The digger has an iconographic status in Australian society and in recent years thousands of families have charted the service record of relatives who served in the first AIF. ‘A Land Fit for Heroes?’ will extend and enrich those histories, recovering the returned soldier as important a historical entity as the men and women who went to war. It will look at ways that our society has tried to recover from the trauma of war, examine our veterans’ return to Australia and their sometimes difficult readjustment to civil society. Sometimes physically disabled, soldier settlers faced a new battle in ‘opening up’ the land. Like many in regional NSW today they struggled against isolation, financial hardship, drought and environmental degradation. This project will address pressing challenges facing regional Australia evaluating the role of soldier settlement in populating remote districts and assessing the long-term environmental costs. We also acknowledge that soldier settlements sometimes came into conflict with older systems of land management, competing in some cases with the needs and aspirations of the traditional owners of the land.
What does this website aim to do?
Gathering together a rich archival and oral history record ‘A Land Fit for Heroes?’ will:
- Assess the relative success and failure of soldier settlement across a vast and geo-physically diverse area, charting the working of the scheme across NSW;
- Highlight the experience of the soldiers themselves and their families through a careful evaluation of their testimony;
- Chart the changing lineage of the Anzac Legend, noting the way in which former soldiers were exhorted to take up a new battle with the frontier; and
- Relate the success or failure of individual farmers to their war service overseas, cross referencing individual land files with an equally rich archive of AIF service/repatriation dossiers.
Our aim is to produce a history of local, national and international significance. The project’s outcomes will include:
- A co-authored book, written for both a popular and academic audience, and a series of ground breaking articles in national and international forums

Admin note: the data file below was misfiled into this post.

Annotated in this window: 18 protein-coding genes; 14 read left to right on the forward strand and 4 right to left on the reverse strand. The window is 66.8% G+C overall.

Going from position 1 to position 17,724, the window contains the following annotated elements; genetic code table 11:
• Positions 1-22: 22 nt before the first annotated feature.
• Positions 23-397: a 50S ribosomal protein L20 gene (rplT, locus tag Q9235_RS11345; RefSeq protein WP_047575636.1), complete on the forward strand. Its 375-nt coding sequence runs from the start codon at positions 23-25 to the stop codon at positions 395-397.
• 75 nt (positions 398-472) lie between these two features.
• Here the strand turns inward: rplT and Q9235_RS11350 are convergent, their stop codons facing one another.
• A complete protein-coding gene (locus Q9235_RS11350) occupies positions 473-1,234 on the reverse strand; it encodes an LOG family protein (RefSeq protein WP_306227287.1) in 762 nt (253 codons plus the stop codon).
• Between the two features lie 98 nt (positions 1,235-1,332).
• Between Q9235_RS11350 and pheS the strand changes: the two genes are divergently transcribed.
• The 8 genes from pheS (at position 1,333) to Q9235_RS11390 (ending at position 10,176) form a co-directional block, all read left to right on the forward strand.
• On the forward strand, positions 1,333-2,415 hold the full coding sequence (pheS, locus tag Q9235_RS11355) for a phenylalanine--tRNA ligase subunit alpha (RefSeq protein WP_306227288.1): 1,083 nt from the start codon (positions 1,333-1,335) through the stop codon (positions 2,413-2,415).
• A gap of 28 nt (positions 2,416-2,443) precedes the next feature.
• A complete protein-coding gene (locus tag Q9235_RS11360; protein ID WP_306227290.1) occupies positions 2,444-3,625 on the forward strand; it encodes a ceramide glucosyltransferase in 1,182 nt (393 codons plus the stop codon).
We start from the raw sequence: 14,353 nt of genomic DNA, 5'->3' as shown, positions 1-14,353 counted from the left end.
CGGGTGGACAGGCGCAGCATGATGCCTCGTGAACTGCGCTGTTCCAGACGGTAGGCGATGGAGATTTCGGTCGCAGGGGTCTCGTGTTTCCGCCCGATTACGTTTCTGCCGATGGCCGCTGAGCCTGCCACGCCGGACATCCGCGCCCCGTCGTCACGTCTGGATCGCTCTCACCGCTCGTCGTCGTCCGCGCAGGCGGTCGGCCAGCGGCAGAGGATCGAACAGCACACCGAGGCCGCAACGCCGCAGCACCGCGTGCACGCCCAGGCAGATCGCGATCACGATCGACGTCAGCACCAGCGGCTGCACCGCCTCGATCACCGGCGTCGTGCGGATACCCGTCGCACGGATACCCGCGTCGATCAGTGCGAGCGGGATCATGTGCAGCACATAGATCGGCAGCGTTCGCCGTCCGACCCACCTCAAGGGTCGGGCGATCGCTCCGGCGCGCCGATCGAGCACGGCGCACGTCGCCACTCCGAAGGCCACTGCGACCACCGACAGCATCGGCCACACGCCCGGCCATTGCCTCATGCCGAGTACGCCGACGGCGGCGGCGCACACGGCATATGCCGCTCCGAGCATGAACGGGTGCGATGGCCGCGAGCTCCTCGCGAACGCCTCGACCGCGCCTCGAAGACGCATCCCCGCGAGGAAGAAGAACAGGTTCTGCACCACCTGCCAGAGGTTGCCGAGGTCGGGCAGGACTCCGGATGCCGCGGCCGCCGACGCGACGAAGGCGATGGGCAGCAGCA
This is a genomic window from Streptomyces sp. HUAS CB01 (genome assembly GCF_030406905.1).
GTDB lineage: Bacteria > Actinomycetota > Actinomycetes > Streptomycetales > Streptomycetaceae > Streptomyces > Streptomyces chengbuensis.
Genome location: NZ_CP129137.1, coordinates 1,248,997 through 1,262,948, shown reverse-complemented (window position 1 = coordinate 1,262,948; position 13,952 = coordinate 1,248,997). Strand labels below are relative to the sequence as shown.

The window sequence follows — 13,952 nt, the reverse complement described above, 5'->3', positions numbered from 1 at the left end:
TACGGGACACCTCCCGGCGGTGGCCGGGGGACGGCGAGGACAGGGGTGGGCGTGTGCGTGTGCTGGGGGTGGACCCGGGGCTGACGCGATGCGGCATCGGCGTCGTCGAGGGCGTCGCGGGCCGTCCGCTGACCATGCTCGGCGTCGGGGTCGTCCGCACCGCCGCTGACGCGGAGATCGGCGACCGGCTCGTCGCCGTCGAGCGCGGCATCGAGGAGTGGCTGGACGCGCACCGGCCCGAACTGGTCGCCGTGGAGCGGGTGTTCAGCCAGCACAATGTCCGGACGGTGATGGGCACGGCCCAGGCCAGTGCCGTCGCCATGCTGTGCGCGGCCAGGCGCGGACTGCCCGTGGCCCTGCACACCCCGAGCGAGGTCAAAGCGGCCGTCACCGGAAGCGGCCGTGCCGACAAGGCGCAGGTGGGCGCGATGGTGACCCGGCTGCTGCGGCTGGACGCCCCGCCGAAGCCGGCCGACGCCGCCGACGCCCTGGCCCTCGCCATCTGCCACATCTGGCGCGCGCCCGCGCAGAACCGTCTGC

- A doctoral thesis that will help guide future researchers (including family/local historians) through a maze of government records, retrieving the untold stories of returned soldiers, their families and their communities
- This interactive website designed to retrieve community memories of soldier settlement and make the history of the scheme assessable to the wider community
Who leads this project?
For a brief biography of each of the academics, archivists and family historians involved in ‘A Land Fit for Heroes?’ select a name below:
Monash University, the University of England, State Records NSW and DVA acknowledge the generous assistance of State Records’ volunteers. Involved in this project are:
Anne has an Advanced Certificate in Custom Clothing from TAFE. She has volunteered for ten years with stroke victims helping to establish a Stroke Club in the Nepean area. She has also undertaken a course at TAFE training to be a volunteer to work in literacy programs helping new migrants learn English and young people with literacy difficulties. She has been a volunteer at State Records for three years.
Julie has a strong background in web development and computer systems. She has three Certificates in Information Technology for multimedia web design, communications and planning. Her previous employment was as a Network Manager at a high school where she was responsible for 180 computers. She has been a volunteer at State Records since March 2009.